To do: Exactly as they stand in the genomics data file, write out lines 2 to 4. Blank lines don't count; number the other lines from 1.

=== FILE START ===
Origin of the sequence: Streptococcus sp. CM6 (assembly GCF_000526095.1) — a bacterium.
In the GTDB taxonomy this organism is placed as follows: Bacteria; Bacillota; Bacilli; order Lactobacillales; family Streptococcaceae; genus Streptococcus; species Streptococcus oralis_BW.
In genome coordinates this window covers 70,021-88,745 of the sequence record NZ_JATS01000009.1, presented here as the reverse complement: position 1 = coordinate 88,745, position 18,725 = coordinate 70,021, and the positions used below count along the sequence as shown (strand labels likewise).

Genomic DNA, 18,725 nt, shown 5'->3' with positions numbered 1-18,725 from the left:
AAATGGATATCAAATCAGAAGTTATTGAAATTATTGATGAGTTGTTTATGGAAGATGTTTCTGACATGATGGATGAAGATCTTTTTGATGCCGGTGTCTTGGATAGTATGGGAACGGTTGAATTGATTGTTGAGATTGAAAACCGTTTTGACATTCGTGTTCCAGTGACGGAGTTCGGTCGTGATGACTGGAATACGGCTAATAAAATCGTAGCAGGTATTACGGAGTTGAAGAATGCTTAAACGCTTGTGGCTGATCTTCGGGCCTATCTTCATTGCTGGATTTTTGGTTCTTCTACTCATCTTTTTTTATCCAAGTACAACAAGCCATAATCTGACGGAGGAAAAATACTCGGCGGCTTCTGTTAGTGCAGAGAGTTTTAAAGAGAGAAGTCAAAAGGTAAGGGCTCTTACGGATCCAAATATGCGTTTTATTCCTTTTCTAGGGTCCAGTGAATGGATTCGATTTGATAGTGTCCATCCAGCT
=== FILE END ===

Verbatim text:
In the GTDB taxonomy this organism is placed as follows: Bacteria; Bacillota; Bacilli; order Lactobacillales; family Streptococcaceae; genus Streptococcus; species Streptococcus oralis_BW.
In genome coordinates this window covers 70,021-88,745 of the sequence record NZ_JATS01000009.1, presented here as the reverse complement: position 1 = coordinate 88,745, position 18,725 = coordinate 70,021, and the positions used below count along the sequence as shown (strand labels likewise).

Genomic DNA, 18,725 nt, shown 5'->3' with positions numbered 1-18,725 from the left: